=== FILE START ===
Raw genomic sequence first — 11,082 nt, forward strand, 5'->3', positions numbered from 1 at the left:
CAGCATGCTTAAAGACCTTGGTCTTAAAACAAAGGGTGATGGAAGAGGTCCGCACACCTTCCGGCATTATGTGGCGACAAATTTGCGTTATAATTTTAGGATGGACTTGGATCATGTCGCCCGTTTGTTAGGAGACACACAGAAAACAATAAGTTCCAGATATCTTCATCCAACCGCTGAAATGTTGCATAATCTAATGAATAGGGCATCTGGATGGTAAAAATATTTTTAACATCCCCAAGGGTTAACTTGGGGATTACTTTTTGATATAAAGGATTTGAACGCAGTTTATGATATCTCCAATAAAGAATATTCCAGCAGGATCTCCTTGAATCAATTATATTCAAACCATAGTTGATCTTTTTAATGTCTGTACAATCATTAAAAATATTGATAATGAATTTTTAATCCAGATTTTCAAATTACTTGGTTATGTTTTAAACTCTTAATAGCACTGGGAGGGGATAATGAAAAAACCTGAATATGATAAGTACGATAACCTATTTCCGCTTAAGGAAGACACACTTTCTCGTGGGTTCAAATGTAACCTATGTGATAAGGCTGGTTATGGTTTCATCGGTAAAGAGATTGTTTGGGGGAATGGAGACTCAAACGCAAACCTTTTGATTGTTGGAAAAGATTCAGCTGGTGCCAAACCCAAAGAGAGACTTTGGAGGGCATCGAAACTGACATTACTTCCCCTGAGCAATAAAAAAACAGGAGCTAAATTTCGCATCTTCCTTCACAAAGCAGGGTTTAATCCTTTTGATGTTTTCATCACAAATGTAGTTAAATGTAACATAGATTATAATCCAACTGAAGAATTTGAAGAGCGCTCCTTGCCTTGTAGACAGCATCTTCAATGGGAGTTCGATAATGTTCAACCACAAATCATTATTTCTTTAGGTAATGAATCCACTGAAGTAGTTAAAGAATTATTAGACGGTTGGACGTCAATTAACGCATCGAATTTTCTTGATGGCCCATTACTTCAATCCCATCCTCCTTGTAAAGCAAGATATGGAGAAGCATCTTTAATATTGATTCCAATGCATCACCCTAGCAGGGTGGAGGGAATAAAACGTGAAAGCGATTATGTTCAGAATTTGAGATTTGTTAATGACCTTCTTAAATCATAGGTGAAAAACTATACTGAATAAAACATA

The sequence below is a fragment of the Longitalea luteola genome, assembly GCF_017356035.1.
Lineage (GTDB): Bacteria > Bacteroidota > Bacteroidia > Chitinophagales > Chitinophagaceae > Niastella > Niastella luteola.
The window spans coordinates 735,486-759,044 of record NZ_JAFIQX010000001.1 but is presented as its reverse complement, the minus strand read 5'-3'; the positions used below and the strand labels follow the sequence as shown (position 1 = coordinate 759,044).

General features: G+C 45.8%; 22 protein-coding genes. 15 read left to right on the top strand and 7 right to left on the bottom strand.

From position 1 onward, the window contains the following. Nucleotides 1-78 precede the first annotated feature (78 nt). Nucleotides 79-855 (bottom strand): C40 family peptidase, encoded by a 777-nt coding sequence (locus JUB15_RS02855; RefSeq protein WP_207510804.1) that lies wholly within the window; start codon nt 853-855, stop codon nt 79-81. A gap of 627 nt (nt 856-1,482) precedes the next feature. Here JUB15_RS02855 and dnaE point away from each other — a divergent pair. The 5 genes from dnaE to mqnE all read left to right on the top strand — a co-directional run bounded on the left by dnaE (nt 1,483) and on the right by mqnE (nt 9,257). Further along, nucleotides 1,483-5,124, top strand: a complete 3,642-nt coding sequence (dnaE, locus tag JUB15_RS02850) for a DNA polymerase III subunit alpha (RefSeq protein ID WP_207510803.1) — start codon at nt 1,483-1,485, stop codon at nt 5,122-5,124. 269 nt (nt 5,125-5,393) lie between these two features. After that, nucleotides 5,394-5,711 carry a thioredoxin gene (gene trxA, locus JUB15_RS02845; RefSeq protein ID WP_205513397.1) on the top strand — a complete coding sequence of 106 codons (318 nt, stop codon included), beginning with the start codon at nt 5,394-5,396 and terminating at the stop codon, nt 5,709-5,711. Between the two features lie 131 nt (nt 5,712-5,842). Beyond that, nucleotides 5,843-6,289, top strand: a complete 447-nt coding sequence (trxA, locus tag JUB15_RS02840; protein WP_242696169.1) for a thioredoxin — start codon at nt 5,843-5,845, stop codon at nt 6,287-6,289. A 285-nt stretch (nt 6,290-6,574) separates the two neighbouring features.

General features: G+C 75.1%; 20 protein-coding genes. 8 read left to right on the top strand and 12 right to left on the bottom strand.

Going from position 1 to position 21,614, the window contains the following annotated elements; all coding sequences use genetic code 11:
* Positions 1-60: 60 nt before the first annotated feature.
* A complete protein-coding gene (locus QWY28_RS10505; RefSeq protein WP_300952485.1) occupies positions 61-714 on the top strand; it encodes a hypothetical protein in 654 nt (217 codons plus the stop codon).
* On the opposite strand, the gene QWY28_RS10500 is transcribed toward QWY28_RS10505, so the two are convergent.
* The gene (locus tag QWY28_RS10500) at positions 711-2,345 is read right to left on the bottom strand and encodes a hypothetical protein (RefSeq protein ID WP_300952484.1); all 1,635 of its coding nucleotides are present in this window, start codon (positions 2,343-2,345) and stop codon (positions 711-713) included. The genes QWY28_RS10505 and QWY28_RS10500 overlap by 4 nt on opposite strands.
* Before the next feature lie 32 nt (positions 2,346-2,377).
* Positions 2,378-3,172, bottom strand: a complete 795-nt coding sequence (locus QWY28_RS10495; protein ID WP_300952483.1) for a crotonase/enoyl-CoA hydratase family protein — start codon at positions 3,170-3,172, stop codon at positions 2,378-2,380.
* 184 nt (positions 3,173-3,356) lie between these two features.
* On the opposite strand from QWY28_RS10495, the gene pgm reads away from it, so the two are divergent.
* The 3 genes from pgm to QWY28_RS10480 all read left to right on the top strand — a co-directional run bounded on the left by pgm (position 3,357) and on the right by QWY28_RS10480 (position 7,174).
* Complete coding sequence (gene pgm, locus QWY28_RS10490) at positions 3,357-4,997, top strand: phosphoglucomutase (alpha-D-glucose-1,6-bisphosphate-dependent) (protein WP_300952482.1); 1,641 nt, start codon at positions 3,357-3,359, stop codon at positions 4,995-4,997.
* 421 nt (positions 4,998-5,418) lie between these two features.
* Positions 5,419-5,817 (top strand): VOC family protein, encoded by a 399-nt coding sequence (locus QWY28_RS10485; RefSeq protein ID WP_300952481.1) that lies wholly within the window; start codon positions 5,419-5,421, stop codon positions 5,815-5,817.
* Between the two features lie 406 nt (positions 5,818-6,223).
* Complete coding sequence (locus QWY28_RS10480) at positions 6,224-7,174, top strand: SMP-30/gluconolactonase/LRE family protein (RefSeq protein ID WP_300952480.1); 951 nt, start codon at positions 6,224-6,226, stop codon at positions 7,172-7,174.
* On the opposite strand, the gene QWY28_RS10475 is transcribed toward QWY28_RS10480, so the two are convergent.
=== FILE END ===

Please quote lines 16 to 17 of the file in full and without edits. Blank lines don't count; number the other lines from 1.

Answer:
* 184 nt (positions 3,173-3,356) lie between these two features.
* On the opposite strand from QWY28_RS10495, the gene pgm reads away from it, so the two are divergent.